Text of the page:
And that’s not necessary because they mean to or intend to, but because they don’t have the experience or perspective to give the right advice.
So my advice to you is to be very careful to choose advisors who have the final 10 meters of experience in whatever field you are asking for assistance with; be it property investment, business, or relationships; because there are just too many inexperienced pretenders out there.
By the way… this doesn’t surprise me
I have seen this happen at the beginning of every new property cycle, there is always a flood of new so-called "experts" trying to make a living giving advice.
And while a rising market may cover up some of their shortcomings, I keep coming back to Warren Buffett’s saying – “A rising tide will lift all ships, but when the tide goes out you’ll see who swimming naked.”
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You see, a theory is not real life.
It’s so easy today to look like an expert by starting a podcast or having a website, but I have found that theory, analysis and data mean very little if you haven’t experience what it really takes to be a great investor.
In the past, I’ve written about the fact that successful property investing is part science and part art.
There’s no doubt that science, theory and the data, and research, are very important.
But they tend to be useless unless you have the art part mastered as well – the perspective and that comes from years of experience and from the lessons of failure.
Perspective is something that you can’t buy – but it’s something you can hire when you get the right team of experts on your side.
Despite my success in investing and business I still have mentors and pay for business coaches.
And I still use the concept of The Final 10 Meters which has served me well.
I seek out who people have already achieved what I want to achieve, have solved the problems I need to solve, and have made the mistakes I want to minimise.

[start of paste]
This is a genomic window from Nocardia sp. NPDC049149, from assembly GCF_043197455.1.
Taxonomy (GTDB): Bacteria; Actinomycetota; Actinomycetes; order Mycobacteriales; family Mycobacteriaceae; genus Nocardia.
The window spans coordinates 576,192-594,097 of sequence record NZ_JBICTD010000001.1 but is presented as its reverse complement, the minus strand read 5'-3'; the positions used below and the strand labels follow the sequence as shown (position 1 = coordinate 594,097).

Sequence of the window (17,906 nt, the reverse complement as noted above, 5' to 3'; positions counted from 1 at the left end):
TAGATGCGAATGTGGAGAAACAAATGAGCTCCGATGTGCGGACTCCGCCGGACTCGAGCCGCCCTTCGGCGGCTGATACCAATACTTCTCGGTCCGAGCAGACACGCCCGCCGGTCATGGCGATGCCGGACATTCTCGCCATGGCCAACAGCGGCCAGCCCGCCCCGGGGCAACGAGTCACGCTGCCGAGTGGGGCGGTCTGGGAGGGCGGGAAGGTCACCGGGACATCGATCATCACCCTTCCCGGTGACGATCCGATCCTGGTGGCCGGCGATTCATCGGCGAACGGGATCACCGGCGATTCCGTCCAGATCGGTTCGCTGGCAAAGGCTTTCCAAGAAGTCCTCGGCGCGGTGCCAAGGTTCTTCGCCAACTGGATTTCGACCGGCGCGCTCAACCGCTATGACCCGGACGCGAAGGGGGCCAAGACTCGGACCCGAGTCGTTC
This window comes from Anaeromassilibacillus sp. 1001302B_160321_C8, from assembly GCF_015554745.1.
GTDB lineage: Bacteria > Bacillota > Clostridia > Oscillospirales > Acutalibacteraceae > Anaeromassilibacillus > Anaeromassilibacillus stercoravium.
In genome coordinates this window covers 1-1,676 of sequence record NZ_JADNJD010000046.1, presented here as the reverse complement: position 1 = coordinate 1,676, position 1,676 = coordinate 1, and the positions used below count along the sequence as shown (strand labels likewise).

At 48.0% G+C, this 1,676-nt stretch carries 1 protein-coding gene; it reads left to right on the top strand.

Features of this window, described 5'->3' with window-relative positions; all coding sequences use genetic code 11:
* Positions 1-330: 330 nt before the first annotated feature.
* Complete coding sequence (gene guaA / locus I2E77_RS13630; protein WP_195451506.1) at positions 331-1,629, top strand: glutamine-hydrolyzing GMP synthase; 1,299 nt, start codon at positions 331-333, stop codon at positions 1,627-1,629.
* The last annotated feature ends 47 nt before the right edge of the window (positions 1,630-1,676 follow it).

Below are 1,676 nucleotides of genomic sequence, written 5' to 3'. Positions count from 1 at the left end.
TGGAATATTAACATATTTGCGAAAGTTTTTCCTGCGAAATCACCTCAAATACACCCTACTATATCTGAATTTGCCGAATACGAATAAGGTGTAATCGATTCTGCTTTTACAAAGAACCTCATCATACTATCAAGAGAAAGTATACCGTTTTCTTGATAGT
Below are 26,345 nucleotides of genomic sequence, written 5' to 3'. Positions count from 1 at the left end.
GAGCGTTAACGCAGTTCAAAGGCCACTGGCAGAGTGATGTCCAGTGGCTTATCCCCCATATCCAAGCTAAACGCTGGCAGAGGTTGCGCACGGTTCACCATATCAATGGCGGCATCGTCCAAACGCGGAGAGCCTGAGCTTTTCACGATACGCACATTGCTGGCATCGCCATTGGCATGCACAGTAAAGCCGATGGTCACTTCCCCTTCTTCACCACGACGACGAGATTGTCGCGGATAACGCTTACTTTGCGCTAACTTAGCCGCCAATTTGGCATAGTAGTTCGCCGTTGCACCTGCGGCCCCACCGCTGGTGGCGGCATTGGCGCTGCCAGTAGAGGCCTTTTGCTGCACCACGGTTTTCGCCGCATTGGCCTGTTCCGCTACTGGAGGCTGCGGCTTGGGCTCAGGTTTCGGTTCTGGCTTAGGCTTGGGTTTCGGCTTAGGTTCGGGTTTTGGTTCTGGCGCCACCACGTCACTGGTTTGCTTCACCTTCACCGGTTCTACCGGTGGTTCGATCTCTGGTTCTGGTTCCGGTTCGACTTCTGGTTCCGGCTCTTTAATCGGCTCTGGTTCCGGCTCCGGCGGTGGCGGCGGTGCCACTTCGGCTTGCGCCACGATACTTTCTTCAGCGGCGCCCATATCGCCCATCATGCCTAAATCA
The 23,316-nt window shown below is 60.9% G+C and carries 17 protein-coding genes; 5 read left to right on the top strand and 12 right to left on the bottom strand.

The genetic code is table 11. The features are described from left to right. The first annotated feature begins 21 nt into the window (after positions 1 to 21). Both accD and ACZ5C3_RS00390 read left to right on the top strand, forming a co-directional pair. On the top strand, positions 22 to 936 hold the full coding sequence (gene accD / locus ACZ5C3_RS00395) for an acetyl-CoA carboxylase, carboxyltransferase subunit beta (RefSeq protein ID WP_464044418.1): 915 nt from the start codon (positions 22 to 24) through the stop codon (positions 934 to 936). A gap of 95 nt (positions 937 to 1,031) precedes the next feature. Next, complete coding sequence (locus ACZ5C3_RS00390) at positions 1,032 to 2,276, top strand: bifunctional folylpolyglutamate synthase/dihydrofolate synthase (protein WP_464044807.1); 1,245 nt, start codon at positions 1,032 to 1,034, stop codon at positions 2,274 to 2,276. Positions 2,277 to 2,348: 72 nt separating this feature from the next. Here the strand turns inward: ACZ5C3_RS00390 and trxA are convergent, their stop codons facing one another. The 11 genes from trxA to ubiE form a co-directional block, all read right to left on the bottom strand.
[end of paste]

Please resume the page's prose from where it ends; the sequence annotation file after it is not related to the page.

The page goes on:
So as our property market moves on this year you will find you’ll be more and more likely to be in the situation where people will gladly give you advice on how to invest your money.
Some will do so even if you don’t ask.
This will be the perfect situation to keep the final 10-meter rule at the front of your mind.
If somebody has real-life experience – both good and bad – seek them out for advice.
It is true that those with the Final 10 Meters experience are often more difficult to find than the inexperienced theorists, who have never left ‘back-stage’ thus leaving them with lots of time to post on social media and share their opinions with whoever will listen.
Just in case you haven’t realised, some of the worst advice you’ll get is free advice.
On the other hand, the cheapest advice you’ll probably get is the one that makes you the most money, but that will often cost you upfront to receive.
As you probably know, I’ve been around a long time, having invested now for close to 50 years and I have noticed that it’s easier than it ever was to look like an expert today.
With a very low barrier to entry, you have a platform and can look like an expert, even if you haven’t walked the last 10 meters.
The average person can go put up a blog, start a Facebook page or group, put up some cool YouTube videos and start spouting off things that they heard or think sound real.
But that's a problem for those needing assistance and advice, yet don't know what to look for.
Let these empty theorists have their say.
This is your cue to smile politely, and then find an advisor who has taken that critical 10-meter walk.
Your real estate investing success and your ‘future self will thank you for it.
So the essence of my message today is to be careful who you take advice from and use the final 10-meter rule to help sort out who you take seriously.